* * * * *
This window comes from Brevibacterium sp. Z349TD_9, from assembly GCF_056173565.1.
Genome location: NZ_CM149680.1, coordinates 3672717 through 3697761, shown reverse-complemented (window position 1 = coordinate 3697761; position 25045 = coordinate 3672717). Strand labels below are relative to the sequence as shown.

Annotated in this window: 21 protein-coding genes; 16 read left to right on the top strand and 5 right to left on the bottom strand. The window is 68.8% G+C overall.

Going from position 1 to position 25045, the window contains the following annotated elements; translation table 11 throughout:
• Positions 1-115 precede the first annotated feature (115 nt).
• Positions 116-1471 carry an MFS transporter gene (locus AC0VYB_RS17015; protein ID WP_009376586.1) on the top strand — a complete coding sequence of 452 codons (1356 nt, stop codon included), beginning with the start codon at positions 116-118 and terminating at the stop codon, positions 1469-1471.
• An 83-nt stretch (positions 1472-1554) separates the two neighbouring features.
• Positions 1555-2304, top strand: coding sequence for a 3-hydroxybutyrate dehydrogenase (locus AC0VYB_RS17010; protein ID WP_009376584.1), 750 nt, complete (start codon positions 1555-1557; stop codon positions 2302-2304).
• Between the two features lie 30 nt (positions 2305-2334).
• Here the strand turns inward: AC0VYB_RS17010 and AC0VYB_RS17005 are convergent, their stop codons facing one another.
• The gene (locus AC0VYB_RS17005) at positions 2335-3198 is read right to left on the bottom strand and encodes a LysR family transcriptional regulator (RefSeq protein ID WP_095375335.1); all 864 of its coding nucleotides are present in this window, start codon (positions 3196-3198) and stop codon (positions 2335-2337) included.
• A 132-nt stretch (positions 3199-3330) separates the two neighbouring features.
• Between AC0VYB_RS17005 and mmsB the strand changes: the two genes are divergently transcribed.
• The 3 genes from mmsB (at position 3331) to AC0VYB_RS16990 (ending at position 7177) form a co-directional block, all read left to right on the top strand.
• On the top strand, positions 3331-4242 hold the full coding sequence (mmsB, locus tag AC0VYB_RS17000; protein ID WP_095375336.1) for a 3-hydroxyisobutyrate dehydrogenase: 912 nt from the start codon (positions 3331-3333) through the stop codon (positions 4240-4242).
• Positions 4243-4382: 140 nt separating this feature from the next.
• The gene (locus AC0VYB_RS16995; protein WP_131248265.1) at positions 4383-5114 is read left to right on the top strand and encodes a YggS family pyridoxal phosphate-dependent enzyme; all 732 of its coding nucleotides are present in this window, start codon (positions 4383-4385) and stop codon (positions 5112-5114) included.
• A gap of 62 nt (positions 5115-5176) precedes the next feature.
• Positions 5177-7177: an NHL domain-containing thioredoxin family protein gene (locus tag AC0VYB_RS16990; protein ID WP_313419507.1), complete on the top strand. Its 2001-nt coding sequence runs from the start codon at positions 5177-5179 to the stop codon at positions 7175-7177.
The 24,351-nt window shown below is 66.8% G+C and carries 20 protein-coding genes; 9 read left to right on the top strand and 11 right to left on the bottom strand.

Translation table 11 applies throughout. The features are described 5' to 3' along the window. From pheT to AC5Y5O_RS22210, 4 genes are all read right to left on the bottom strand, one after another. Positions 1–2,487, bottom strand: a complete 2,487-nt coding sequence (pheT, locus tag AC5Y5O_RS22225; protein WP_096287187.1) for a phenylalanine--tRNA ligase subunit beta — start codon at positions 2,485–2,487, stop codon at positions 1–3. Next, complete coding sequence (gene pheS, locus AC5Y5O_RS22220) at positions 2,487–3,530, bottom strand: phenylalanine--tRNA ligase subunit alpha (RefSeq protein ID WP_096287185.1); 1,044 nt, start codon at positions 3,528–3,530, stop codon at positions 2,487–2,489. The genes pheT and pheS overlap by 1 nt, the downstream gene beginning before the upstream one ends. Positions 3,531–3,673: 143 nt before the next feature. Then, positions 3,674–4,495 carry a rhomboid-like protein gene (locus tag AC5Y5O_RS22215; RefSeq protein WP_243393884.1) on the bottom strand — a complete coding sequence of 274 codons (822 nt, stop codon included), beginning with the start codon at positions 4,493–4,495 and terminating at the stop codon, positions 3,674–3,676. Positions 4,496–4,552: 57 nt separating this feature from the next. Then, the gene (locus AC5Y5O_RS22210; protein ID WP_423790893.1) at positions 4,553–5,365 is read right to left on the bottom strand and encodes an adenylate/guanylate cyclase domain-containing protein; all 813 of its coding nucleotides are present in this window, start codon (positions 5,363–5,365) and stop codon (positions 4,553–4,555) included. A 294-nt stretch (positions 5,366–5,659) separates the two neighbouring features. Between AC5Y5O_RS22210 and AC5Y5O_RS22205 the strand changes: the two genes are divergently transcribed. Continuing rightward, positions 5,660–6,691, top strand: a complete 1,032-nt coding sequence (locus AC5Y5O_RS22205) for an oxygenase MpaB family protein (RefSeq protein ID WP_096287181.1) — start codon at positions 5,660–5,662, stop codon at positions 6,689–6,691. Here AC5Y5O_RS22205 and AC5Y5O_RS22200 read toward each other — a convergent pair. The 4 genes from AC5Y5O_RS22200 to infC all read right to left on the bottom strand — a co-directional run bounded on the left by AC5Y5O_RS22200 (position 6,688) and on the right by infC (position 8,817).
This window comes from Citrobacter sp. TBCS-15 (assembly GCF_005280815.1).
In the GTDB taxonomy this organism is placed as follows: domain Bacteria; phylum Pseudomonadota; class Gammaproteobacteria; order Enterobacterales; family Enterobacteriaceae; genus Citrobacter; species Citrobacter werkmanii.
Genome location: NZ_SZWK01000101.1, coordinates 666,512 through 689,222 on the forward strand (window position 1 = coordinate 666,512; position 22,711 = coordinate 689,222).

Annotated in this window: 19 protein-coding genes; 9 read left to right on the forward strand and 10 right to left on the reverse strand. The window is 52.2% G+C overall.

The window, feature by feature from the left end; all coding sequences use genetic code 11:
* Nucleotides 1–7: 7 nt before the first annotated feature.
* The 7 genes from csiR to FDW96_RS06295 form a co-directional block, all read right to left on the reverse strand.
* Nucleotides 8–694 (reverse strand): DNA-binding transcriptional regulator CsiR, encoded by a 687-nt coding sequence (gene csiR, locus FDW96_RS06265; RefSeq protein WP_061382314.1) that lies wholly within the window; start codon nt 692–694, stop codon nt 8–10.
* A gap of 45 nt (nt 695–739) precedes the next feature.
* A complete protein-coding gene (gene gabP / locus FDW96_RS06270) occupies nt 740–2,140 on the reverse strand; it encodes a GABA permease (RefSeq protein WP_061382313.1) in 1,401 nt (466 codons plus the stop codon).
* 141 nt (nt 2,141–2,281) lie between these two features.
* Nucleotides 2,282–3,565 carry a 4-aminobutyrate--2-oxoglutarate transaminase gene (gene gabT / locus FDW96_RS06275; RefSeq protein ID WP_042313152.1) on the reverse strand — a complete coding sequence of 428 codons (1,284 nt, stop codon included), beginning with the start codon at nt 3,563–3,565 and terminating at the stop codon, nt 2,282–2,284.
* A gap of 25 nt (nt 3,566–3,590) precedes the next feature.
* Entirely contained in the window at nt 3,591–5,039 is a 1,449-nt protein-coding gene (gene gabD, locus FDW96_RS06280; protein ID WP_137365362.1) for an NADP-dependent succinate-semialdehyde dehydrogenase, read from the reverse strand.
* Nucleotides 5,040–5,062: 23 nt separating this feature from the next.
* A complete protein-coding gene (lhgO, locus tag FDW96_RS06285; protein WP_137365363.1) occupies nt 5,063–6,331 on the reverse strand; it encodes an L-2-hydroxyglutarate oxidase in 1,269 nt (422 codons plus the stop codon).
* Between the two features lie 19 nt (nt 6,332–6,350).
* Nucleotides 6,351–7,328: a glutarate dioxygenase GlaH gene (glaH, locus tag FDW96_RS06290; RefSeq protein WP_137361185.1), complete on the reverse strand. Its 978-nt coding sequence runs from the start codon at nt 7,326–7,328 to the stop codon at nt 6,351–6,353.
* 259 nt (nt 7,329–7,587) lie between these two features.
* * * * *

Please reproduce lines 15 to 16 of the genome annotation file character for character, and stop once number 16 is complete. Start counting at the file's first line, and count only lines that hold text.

• On the top strand, positions 3331-4242 hold the full coding sequence (mmsB, locus tag AC0VYB_RS17000; protein ID WP_095375336.1) for a 3-hydroxyisobutyrate dehydrogenase: 912 nt from the start codon (positions 3331-3333) through the stop codon (positions 4240-4242).
• Positions 4243-4382: 140 nt separating this feature from the next.